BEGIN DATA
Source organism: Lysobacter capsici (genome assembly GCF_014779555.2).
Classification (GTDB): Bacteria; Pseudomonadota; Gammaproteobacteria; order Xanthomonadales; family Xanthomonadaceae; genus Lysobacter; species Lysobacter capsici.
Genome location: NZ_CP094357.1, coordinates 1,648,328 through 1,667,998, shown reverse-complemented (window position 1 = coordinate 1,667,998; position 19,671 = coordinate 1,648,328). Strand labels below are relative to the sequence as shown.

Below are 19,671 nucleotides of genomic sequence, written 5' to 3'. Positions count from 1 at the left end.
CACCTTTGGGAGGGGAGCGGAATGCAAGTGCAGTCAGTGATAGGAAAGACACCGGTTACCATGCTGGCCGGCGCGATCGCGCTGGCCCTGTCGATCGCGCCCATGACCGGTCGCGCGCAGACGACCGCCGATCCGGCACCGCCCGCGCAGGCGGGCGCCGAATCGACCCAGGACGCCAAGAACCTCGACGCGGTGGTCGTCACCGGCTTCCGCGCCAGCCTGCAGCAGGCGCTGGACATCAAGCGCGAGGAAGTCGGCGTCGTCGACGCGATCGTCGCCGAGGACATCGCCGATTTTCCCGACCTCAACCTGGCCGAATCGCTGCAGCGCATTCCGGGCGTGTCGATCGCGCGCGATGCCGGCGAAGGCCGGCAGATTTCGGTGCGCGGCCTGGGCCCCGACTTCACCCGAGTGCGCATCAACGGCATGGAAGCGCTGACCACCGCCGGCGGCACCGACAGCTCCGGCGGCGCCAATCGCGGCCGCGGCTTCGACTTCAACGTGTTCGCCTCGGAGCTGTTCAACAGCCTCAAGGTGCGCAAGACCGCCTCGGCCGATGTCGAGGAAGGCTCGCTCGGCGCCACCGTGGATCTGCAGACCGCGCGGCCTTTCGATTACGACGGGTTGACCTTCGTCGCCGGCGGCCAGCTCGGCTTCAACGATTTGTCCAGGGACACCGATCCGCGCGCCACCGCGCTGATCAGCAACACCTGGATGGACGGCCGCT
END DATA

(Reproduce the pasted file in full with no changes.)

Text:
Source organism: Lysobacter capsici (genome assembly GCF_014779555.2).
Classification (GTDB): Bacteria; Pseudomonadota; Gammaproteobacteria; order Xanthomonadales; family Xanthomonadaceae; genus Lysobacter; species Lysobacter capsici.
Genome location: NZ_CP094357.1, coordinates 1,648,328 through 1,667,998, shown reverse-complemented (window position 1 = coordinate 1,667,998; position 19,671 = coordinate 1,648,328). Strand labels below are relative to the sequence as shown.

Below are 19,671 nucleotides of genomic sequence, written 5' to 3'. Positions count from 1 at the left end.
CACCTTTGGGAGGGGAGCGGAATGCAAGTGCAGTCAGTGATAGGAAAGACACCGGTTACCATGCTGGCCGGCGCGATCGCGCTGGCCCTGTCGATCGCGCCCATGACCGGTCGCGCGCAGACGACCGCCGATCCGGCACCGCCCGCGCAGGCGGGCGCCGAATCGACCCAGGACGCCAAGAACCTCGACGCGGTGGTCGTCACCGGCTTCCGCGCCAGCCTGCAGCAGGCGCTGGACATCAAGCGCGAGGAAGTCGGCGTCGTCGACGCGATCGTCGCCGAGGACATCGCCGATTTTCCCGACCTCAACCTGGCCGAATCGCTGCAGCGCATTCCGGGCGTGTCGATCGCGCGCGATGCCGGCGAAGGCCGGCAGATTTCGGTGCGCGGCCTGGGCCCCGACTTCACCCGAGTGCGCATCAACGGCATGGAAGCGCTGACCACCGCCGGCGGCACCGACAGCTCCGGCGGCGCCAATCGCGGCCGCGGCTTCGACTTCAACGTGTTCGCCTCGGAGCTGTTCAACAGCCTCAAGGTGCGCAAGACCGCCTCGGCCGATGTCGAGGAAGGCTCGCTCGGCGCCACCGTGGATCTGCAGACCGCGCGGCCTTTCGATTACGACGGGTTGACCTTCGTCGCCGGCGGCCAGCTCGGCTTCAACGATTTGTCCAGGGACACCGATCCGCGCGCCACCGCGCTGATCAGCAACACCTGGATGGACGGCCGCT